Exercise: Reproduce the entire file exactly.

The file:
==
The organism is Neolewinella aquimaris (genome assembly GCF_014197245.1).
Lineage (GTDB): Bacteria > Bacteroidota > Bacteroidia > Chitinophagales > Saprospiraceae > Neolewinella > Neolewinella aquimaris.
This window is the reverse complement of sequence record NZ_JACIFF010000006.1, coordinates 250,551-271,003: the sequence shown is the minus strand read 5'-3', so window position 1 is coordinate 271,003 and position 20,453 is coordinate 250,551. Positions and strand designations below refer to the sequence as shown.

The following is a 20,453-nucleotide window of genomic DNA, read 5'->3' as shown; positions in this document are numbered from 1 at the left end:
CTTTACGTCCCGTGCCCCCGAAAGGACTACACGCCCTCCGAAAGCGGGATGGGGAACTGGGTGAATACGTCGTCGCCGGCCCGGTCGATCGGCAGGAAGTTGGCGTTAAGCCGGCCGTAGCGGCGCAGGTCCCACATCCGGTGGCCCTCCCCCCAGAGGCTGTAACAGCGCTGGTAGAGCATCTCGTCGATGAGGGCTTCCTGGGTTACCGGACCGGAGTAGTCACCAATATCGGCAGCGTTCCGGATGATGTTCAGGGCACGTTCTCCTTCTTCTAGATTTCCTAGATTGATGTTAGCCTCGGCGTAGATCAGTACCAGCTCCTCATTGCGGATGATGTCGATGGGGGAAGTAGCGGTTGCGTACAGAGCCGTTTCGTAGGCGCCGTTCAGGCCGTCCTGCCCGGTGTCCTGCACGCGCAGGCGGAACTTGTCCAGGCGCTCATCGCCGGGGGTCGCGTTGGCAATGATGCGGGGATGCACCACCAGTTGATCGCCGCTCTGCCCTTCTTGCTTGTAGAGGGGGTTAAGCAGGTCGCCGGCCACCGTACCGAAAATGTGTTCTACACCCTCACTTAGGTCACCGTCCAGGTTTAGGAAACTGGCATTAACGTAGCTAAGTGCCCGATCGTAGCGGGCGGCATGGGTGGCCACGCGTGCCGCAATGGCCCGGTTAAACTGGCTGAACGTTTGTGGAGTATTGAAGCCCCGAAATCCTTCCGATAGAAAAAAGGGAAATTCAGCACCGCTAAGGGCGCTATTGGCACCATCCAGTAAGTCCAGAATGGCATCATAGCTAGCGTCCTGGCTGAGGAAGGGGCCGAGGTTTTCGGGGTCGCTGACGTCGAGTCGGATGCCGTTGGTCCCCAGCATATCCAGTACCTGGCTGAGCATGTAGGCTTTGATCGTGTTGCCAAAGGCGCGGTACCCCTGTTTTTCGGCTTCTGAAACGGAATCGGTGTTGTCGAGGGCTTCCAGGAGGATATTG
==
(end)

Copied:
The organism is Neolewinella aquimaris (genome assembly GCF_014197245.1).
Lineage (GTDB): Bacteria > Bacteroidota > Bacteroidia > Chitinophagales > Saprospiraceae > Neolewinella > Neolewinella aquimaris.
This window is the reverse complement of sequence record NZ_JACIFF010000006.1, coordinates 250,551-271,003: the sequence shown is the minus strand read 5'-3', so window position 1 is coordinate 271,003 and position 20,453 is coordinate 250,551. Positions and strand designations below refer to the sequence as shown.

The following is a 20,453-nucleotide window of genomic DNA, read 5'->3' as shown; positions in this document are numbered from 1 at the left end:
CTTTACGTCCCGTGCCCCCGAAAGGACTACACGCCCTCCGAAAGCGGGATGGGGAACTGGGTGAATACGTCGTCGCCGGCCCGGTCGATCGGCAGGAAGTTGGCGTTAAGCCGGCCGTAGCGGCGCAGGTCCCACATCCGGTGGCCCTCCCCCCAGAGGCTGTAACAGCGCTGGTAGAGCATCTCGTCGATGAGGGCTTCCTGGGTTACCGGACCGGAGTAGTCACCAATATCGGCAGCGTTCCGGATGATGTTCAGGGCACGTTCTCCTTCTTCTAGATTTCCTAGATTGATGTTAGCCTCGGCGTAGATCAGTACCAGCTCCTCATTGCGGATGATGTCGATGGGGGAAGTAGCGGTTGCGTACAGAGCCGTTTCGTAGGCGCCGTTCAGGCCGTCCTGCCCGGTGTCCTGCACGCGCAGGCGGAACTTGTCCAGGCGCTCATCGCCGGGGGTCGCGTTGGCAATGATGCGGGGATGCACCACCAGTTGATCGCCGCTCTGCCCTTCTTGCTTGTAGAGGGGGTTAAGCAGGTCGCCGGCCACCGTACCGAAAATGTGTTCTACACCCTCACTTAGGTCACCGTCCAGGTTTAGGAAACTGGCATTAACGTAGCTAAGTGCCCGATCGTAGCGGGCGGCATGGGTGGCCACGCGTGCCGCAATGGCCCGGTTAAACTGGCTGAACGTTTGTGGAGTATTGAAGCCCCGAAATCCTTCCGATAGAAAAAAGGGAAATTCAGCACCGCTAAGGGCGCTATTGGCACCATCCAGTAAGTCCAGAATGGCATCATAGCTAGCGTCCTGGCTGAGGAAGGGGCCGAGGTTTTCGGGGTCGCTGACGTCGAGTCGGATGCCGTTGGTCCCCAGCATATCCAGTACCTGGCTGAGCATGTAGGCTTTGATCGTGTTGCCAAAGGCGCGGTACCCCTGTTTTTCGGCTTCTGAAACGGAATCGGTGTTGTCGAGGGCTTCCAGGAGGATATTG